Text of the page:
Sudanese forces systematically raped more than 200 girls, Human Rights Watch says

A woman rides a donkey past a convoy of government troops, on a government organized media tour, in Tabit village in the North Darfur region of Sudan. (AP Photo/Abd Raouf)

Sudanese soldiers raped more than 200 women and girls in Darfur last October, says Human Rights Watch. A systematic attack on the town of Tabit saw members of the armed forces commit a series of atrocities, including the rape of at least 221 women and girls in a 36-hour period.

The New York-based rights group called the attacks a “new low” for the region. It called on the United Nations and the African Union to do more to protect people living in Darfur against such atrocities. It also put more pressure on the government Sudan for being responsible for the attacks.

“The Sudanese government should stop the denials and immediately give peacekeepers and international investigators access to Tabit,” said Daniel Bekele, Africa director at Human Rights Watch, in a statement.

In three separate attacks between Oct. 30 and Nov. 1, soldiers reportedly went from house-to-house to search and steal. Men, for the most part, were forced out of the town as the soldiers continued with their searches and attacked the remaining women and girls. Human Rights Watch interviewed more than 130 people, including 27 victims, for the report.

In one instance, soldiers attacked three young women as they were preparing for a wedding ceremony. One of the victims told Human Rights Watch that 10 soldiers entered their compound and raped the girls multiple times.

“[The soldiers] said that they were looking for a missing soldier. … They searched the compound. … [T]hen they came towards us. They grabbed me and they grabbed my friend. The other soldiers took the other girls in a different direction,” said the girl.

“They raped both of us on the street. … Three of them raped me and three of them raped my friend. … They raped us all night.”

Tabit Village Maps -HRW

Other accounts were similar, soldiers pretending to search for a missing fellow soldier gained entry to homes and raped the women. In many of the accounts, multiple soldiers were involved in the assault and rape of the women. Some were stopped as they walked along the road. One of the girls said that she saw two of her rapists walking around the market in Tabit the day after she was attacked.

The documented cases are harrowing and show the deliberate nature of the attacks. For one mother, she was raped by a group of soldiers after they broke into her home. They then proceeded to rape each of her three daughters, two of which were younger than eleven years old. Her story shows just how organized the attacks were.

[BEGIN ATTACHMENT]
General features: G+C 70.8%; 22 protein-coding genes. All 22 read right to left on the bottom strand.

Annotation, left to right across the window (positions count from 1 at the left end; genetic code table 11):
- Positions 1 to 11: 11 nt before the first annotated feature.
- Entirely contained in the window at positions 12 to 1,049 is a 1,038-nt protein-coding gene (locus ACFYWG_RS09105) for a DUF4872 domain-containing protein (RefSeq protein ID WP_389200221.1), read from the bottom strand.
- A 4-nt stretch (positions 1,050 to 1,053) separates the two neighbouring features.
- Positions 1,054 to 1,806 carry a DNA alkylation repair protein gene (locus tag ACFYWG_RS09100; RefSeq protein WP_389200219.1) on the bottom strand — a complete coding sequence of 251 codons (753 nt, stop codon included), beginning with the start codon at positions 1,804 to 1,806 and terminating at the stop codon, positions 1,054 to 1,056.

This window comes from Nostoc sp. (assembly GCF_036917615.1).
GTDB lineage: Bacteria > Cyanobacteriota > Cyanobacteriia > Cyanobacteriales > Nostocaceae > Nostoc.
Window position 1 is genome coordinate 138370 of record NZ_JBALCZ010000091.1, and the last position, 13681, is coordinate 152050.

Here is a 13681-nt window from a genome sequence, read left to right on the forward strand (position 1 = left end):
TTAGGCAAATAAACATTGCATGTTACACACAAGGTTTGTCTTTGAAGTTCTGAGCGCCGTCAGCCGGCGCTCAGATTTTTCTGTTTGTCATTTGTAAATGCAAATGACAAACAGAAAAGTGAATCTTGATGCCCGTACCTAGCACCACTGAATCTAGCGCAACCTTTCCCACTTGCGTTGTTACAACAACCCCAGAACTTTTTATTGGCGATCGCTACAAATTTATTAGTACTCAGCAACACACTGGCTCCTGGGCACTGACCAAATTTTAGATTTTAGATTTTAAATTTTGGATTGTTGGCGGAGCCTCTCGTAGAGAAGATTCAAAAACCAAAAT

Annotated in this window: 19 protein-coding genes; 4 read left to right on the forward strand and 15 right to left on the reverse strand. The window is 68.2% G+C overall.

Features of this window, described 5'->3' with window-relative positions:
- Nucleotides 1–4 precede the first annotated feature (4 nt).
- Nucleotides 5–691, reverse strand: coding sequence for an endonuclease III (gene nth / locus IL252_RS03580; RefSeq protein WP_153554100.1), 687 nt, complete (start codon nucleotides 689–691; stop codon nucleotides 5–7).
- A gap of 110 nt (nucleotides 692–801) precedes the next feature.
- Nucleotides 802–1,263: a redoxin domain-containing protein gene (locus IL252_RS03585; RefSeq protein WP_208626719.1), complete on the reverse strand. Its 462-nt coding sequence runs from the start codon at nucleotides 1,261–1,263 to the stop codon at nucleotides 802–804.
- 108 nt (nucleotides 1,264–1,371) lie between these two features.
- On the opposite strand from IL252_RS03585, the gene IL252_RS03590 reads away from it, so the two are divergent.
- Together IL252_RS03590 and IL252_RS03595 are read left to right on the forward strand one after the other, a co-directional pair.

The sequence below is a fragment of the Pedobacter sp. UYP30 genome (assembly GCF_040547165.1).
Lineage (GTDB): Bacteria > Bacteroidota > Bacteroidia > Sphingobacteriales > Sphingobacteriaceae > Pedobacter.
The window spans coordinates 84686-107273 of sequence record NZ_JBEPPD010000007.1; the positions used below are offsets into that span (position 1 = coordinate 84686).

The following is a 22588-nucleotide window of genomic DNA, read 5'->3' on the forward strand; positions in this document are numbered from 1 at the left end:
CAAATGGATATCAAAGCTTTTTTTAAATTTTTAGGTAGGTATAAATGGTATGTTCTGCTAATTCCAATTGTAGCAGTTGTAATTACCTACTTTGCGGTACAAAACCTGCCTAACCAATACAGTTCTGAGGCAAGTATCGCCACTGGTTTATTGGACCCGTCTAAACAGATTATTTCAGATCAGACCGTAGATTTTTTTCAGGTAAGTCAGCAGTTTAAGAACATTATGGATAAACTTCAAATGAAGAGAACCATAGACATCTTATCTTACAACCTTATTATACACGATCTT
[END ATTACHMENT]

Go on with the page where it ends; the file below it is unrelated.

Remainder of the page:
“They raped my three daughters and me. Some of them were holding the girl down while another one was raping her. They did it one by one. One helped beat and the other raped. Then they would go to the next girl. Two were holding the girl and one would rape,” she said.

The soldiers carried out other attacks, such as beating men and “widespread looting.” More than 100 men were detained by the soldiers at one point. They were taken outside of town, beaten and intimated. Witnesses to the attacks say that some of the soldiers were a part of the Sudanese Armed Forces stationed at a base near town. Other soldiers reportedly came from the capital city of Khartoum and North Darfur.

Human Rights Watch says the reason for the attacks are unclear. The stories of a missing soldier may have been a guise to enter homes. The group interviewed one defected soldier. He said the attacks were retaliatory for the community’s support of rebels. Regardless of the reason, the evidence shows the attacks were ruthless and excessive. Worse yet, there is little reason to believe that the Sudanese government will do anything to punish the perpetrators or prevent future attacks.

The United Nations should also conduct its own investigation into the attacks, says Human Rights Watch. And it should work with the African Union to further uncover what happened and help hold the soldiers to account. They would also like to see the International Criminal Court investigate the incident. It may link to the pending crimes against humanity charges against five people in Sudan, including its President Omar al-Bashir.

“Sudan has done everything possible to cover up the horrific crimes committed by its soldiers in Tabit, but the survivors have fearlessly chosen to speak out,” Bekele said. “The U.N. Security Council and the [African Union] should demand that Sudan stop these attacks, urgently act to protect Tabit’s residents, and conduct a credible investigation.”

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Tom Murphy

Tom Murphy is a New Hampshire-based reporter for Humanosphere. Before joining Humanosphere, Tom founded and edited the aid blog A View From the Cave. His work has appeared in Foreign Policy, the Huffington Post, the Guardian, GlobalPost and Christian Science Monitor. He tweets at @viewfromthecave. Contact him at tmurphy[at]humanosphere.org.